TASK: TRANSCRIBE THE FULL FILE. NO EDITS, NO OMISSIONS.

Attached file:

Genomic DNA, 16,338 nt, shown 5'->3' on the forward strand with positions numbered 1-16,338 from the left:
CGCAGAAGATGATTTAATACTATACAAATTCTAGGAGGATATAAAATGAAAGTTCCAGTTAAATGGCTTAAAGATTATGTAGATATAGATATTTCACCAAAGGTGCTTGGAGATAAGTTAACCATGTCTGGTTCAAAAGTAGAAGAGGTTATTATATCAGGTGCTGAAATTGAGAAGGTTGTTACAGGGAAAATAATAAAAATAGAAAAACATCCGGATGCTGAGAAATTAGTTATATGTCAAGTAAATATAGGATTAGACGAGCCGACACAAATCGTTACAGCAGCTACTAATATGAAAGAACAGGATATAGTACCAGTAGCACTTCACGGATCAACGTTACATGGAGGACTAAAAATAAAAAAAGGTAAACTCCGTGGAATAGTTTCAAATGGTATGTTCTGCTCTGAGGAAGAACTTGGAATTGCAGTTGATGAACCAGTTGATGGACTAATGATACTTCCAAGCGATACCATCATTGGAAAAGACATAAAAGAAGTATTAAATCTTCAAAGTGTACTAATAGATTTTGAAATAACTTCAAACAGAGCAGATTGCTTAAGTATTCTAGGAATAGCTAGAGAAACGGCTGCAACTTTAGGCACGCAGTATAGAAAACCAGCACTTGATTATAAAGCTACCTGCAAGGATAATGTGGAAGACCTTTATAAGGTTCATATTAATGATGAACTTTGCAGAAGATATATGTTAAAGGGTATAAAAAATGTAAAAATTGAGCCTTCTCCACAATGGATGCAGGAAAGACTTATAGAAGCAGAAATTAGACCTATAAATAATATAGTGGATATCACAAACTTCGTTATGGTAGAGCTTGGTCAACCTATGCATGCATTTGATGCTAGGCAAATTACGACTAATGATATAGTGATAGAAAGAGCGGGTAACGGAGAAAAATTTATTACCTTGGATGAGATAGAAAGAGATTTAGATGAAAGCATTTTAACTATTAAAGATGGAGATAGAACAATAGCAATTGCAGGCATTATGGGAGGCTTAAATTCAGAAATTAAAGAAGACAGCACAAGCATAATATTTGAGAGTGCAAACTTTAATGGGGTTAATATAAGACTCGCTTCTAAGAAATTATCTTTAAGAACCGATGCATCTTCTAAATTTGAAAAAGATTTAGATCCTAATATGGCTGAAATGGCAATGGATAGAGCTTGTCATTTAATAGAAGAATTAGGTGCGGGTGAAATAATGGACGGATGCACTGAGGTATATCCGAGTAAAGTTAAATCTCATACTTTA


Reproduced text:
Genomic DNA, 16,338 nt, shown 5'->3' on the forward strand with positions numbered 1-16,338 from the left:
CGCAGAAGATGATTTAATACTATACAAATTCTAGGAGGATATAAAATGAAAGTTCCAGTTAAATGGCTTAAAGATTATGTAGATATAGATATTTCACCAAAGGTGCTTGGAGATAAGTTAACCATGTCTGGTTCAAAAGTAGAAGAGGTTATTATATCAGGTGCTGAAATTGAGAAGGTTGTTACAGGGAAAATAATAAAAATAGAAAAACATCCGGATGCTGAGAAATTAGTTATATGTCAAGTAAATATAGGATTAGACGAGCCGACACAAATCGTTACAGCAGCTACTAATATGAAAGAACAGGATATAGTACCAGTAGCACTTCACGGATCAACGTTACATGGAGGACTAAAAATAAAAAAAGGTAAACTCCGTGGAATAGTTTCAAATGGTATGTTCTGCTCTGAGGAAGAACTTGGAATTGCAGTTGATGAACCAGTTGATGGACTAATGATACTTCCAAGCGATACCATCATTGGAAAAGACATAAAAGAAGTATTAAATCTTCAAAGTGTACTAATAGATTTTGAAATAACTTCAAACAGAGCAGATTGCTTAAGTATTCTAGGAATAGCTAGAGAAACGGCTGCAACTTTAGGCACGCAGTATAGAAAACCAGCACTTGATTATAAAGCTACCTGCAAGGATAATGTGGAAGACCTTTATAAGGTTCATATTAATGATGAACTTTGCAGAAGATATATGTTAAAGGGTATAAAAAATGTAAAAATTGAGCCTTCTCCACAATGGATGCAGGAAAGACTTATAGAAGCAGAAATTAGACCTATAAATAATATAGTGGATATCACAAACTTCGTTATGGTAGAGCTTGGTCAACCTATGCATGCATTTGATGCTAGGCAAATTACGACTAATGATATAGTGATAGAAAGAGCGGGTAACGGAGAAAAATTTATTACCTTGGATGAGATAGAAAGAGATTTAGATGAAAGCATTTTAACTATTAAAGATGGAGATAGAACAATAGCAATTGCAGGCATTATGGGAGGCTTAAATTCAGAAATTAAAGAAGACAGCACAAGCATAATATTTGAGAGTGCAAACTTTAATGGGGTTAATATAAGACTCGCTTCTAAGAAATTATCTTTAAGAACCGATGCATCTTCTAAATTTGAAAAAGATTTAGATCCTAATATGGCTGAAATGGCAATGGATAGAGCTTGTCATTTAATAGAAGAATTAGGTGCGGGTGAAATAATGGACGGATGCACTGAGGTATATCCGAGTAAAGTTAAATCTCATACTTTA